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February 2010

Langston v. North American Asset Development Corporation Group Disability Plan ? ERISA Plaintiff Who Obtained Remand Order Deemed Prevailing Party

Plaintiff Was Prevailing Party Where Court Ordered Remand To Claim Administrator Resulted In Reinstatement Of ERISA Plan Benefits

(January 20, 2010) U.S. Dist. LEXIS 12507 (N.D.Cal.)

Nancy Langston ("Plaintiff") received long term disability benefits ("LTD") under the North American Asset Development Corporation Group Disability Plan ("Plan"), administered by Hartford Insurance Company, ("Hartford"), and governed by ERISA.  Hartford terminated Plaintiff's benefits, finding she was no longer disabled.  She sued the Plan, seeking reinstatement of benefits.

The Northern District Court of California (Judge Illston) found Hartford failed to make adequate findings to support its decision to discontinue benefits, denied the parties' cross-motions for summary judgment, and remanded the matter to Hartford.  On remand, Plaintiff could submit additional information in support of her claim for Hartford to reconsider using the appropriate standard.  On reconsideration of Plaintiff's claim, Hartford reinstated benefits.

Plaintiff filed a motion for prejudgment interest, attorney's fees and costs.  The Plan argued she was not a "prevailing party" entitled to attorney's fees and costs, because the District Court did not find Hartford's denial of LTD benefits violated ERISA, but rather, remanded to Hartford for reconsideration of the claim.

The District Court held Plaintiff was a prevailing party, and that she did not have to obtain a final judgment on the merits.  For purposes of attorney's fees under ERISA, a "prevailing party" is one who achieves a judicially-sanctioned, material change in the legal relationship of the parties.  To qualify, Plaintiff had to show she obtained "a material alteration in the legal relationship between the parties and that this material alteration was stamped with some judicial imprimatur."  The District Court held she had done so by obtaining a remand order forcing Hartford to reconsider her claim.

Under ERISA, the District Court had discretion to award "reasonable attorney's fee and costs of action."  In ERISA cases, the Ninth Circuit uses a five-part test, the Hummell factors, to determine if attorney's fees should be awarded:

1) the degree of the opposing party's culpability or bad faith; 2) the ability of the opposing party to satisfy an award of fees; 3) whether an award of fees against the opposing party would deter others from acting under similar circumstances; 4) whether the party requesting fees sought to benefit all participants and beneficiaries of an ERISA plan or to resolve a significant legal ERISA question; and 5) the relative merits of the parties' positions.

No single factor is necessarily decisive, but the test "should be liberally construed" in favor of protecting plan participants.  The District Court found Hartford had some culpability and the first factor weighed in Plaintiff's favor, as well as the fifth factor because Harford reinstated benefits on remand.  The District Court gave great weight to the claim administrator's ability to pay, because Hartford conceded it could pay any fees awarded.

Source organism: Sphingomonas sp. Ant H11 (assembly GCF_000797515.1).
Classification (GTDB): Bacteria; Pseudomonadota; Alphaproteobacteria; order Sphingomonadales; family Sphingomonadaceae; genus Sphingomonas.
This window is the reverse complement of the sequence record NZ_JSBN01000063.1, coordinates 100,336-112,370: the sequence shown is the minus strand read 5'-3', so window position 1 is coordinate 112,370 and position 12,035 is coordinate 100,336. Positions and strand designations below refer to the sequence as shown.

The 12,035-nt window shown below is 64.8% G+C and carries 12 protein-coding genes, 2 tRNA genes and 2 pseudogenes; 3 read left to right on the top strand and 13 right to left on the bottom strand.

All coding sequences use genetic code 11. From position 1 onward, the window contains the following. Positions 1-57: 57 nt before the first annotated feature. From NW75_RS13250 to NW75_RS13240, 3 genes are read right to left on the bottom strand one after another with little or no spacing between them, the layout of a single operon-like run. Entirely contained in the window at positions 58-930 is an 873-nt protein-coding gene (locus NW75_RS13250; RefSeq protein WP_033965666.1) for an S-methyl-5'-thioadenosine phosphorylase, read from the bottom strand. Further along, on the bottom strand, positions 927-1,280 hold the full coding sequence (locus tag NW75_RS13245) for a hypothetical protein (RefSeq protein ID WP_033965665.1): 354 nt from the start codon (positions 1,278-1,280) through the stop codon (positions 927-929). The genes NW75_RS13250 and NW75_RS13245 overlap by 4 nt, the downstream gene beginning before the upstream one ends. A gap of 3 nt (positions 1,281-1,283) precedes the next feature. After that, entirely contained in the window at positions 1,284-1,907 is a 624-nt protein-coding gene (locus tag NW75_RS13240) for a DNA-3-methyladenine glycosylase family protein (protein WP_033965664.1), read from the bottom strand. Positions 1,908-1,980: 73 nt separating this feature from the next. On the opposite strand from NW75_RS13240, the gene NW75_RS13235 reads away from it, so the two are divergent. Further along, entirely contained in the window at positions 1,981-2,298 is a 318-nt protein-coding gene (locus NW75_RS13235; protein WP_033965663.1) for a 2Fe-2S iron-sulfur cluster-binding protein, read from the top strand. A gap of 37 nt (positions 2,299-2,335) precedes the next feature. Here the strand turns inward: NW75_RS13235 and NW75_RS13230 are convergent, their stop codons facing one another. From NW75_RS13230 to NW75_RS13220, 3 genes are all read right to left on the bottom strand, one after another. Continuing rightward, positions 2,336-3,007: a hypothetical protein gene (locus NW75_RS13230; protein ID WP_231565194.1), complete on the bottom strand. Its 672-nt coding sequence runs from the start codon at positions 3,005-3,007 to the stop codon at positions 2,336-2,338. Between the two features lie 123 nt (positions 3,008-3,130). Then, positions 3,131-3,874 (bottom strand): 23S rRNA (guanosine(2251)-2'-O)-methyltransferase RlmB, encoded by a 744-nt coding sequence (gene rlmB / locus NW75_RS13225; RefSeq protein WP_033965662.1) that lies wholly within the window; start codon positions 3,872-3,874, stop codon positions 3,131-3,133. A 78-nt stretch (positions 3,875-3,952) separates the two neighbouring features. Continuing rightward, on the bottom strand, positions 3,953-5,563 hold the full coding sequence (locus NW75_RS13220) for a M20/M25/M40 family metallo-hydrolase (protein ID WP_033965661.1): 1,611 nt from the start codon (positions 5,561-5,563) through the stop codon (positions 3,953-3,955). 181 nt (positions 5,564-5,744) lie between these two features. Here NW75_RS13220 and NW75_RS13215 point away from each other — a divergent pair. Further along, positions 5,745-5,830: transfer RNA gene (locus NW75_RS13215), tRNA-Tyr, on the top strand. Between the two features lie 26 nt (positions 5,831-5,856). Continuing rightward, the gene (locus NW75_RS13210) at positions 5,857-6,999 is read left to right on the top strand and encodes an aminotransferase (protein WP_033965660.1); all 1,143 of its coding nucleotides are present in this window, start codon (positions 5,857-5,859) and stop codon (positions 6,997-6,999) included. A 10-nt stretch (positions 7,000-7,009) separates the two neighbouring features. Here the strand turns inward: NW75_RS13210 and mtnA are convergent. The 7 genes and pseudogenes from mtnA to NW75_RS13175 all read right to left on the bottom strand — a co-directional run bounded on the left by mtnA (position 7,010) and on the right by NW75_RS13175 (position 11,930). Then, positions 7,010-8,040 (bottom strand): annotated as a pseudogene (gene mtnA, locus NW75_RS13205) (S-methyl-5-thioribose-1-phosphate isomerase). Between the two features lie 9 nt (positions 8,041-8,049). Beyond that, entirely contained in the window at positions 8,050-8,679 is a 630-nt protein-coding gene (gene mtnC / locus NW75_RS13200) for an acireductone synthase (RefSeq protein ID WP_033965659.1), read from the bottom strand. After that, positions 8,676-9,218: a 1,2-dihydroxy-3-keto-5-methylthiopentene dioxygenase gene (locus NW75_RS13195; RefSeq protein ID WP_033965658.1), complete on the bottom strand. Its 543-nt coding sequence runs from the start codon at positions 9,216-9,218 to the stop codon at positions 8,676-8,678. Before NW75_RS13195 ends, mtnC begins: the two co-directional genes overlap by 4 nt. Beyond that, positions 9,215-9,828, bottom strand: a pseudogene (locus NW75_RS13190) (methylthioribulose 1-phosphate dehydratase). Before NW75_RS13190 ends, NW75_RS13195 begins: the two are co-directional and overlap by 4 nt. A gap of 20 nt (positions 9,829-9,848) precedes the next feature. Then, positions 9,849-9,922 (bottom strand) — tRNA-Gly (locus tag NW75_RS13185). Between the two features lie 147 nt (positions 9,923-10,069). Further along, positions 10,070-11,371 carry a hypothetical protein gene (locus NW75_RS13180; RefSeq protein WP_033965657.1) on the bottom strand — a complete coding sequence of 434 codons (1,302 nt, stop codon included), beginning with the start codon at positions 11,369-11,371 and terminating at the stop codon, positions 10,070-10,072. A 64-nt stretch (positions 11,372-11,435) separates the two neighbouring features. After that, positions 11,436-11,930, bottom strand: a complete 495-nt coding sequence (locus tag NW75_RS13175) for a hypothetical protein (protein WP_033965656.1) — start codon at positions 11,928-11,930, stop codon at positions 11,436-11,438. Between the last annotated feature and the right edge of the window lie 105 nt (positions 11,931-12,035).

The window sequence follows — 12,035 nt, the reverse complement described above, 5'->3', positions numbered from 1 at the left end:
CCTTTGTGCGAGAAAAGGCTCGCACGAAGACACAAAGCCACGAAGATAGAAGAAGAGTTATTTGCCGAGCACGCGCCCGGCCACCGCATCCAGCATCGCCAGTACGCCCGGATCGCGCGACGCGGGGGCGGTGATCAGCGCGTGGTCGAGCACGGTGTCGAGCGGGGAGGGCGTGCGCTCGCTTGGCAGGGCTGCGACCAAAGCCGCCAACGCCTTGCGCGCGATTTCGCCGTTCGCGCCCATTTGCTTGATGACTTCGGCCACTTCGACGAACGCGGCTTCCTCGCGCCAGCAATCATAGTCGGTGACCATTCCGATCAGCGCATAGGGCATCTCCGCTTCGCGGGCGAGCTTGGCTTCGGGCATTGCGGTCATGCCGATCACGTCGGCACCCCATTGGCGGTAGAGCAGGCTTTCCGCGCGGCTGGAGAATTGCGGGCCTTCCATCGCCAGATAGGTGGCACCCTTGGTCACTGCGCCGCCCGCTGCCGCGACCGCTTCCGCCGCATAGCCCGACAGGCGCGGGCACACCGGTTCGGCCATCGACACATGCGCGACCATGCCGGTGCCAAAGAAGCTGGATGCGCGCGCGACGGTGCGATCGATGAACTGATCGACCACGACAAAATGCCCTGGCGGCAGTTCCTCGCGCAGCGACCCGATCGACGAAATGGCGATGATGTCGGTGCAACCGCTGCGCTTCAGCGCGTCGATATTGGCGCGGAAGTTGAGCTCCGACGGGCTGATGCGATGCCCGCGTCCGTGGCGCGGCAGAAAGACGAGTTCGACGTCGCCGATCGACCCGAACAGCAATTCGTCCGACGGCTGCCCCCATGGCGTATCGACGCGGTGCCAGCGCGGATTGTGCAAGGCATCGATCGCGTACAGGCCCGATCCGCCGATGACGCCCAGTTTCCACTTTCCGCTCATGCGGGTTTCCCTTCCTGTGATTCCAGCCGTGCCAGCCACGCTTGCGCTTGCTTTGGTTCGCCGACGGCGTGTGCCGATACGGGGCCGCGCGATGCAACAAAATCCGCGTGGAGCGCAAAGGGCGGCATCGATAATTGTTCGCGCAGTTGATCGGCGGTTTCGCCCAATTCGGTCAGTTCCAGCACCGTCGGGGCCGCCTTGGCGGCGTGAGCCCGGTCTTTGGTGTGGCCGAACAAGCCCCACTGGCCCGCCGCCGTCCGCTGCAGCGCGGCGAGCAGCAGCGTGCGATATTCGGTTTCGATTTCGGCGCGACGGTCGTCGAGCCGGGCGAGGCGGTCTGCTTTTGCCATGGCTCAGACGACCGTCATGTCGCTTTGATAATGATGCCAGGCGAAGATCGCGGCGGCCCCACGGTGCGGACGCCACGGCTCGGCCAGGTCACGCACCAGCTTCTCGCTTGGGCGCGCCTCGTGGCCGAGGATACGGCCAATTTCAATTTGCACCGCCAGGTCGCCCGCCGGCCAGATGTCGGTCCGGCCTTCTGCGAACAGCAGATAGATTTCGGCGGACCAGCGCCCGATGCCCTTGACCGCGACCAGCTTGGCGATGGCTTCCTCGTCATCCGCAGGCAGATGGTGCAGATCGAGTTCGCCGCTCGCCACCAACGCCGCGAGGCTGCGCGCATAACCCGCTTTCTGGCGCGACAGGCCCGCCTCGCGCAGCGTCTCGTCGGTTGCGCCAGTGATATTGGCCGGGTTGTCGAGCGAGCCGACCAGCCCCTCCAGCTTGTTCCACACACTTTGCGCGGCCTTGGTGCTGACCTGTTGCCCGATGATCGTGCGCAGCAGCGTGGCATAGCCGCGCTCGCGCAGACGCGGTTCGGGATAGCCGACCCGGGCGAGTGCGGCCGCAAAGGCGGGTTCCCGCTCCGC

The District Court held the third factor weighed in Plaintiff's favor, finding a fee award has deterrence value, because it emphasizes "ERISA plan administrators must conduct adequate investigation and review before discontinuing a plan participant's benefit."  The District Court held that, although Plaintiff did not seek benefits on behalf of the Plan, the fourth factor was neutral or weighed slightly in her favor since her "initiative in challenging the plan's decision will benefit participants whose claims might otherwise be denied."

The District Court granted Plaintiff's request for attorney's fees.  In ERISA cases, fee awards are calculated using the lodestar method, multiplying the number of hours "reasonably expended on the litigation by a reasonable hourly rate."

The District Court held Plaintiff could recover attorney's fees for work performed by her lawyer related to the administrative review on court-ordered remand.  However, the District Court disallowed hours billed by her counsel for time spent preparing material stricken from the record as improper or inadmissible, and reduced hours that constituted "block billing" by 20%.

A party seeking an ERISA fee award "must establish that the rate sought is in line with the fees that private attorneys of an ability and reputation comparable to that of prevailing counsel charge their paying clients for legal work of similar complexity."  The District Court found Plaintiff's counsel failed to establish what attorneys actually charge paying clients in similar ERISA cases, and reduced Plaintiff's lead counsel's hourly rate from $550 to $400, and the associate's hourly rate from $450 to $300.

The District Court had discretion to award costs, but only those costs included under 28 U.S.C. § 1920, the statute governing the taxation of costs.  The District Court awarded Plaintiff recovery of costs for computer-based legal research (i.e., Westlaw or Lexis charges).

The District Court awarded Plaintiff prejudgment interest at the T-bill rate under 28 U.S.C. § 1961(a), holding such an award to an ERISA plaintiff "is a question of fairness" within the court's discretion, and the T-bill rate prescribed by 29 U.S.C. § 1961 applies unless the equities require otherwise.

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This opinion is not final.  Though it has been certified for publication, it may be modified on rehearing, or granted review by the Ninth Circuit Court of Appeals.  If any of these events occur, the opinion would be unavailable for use as authority in other cases.

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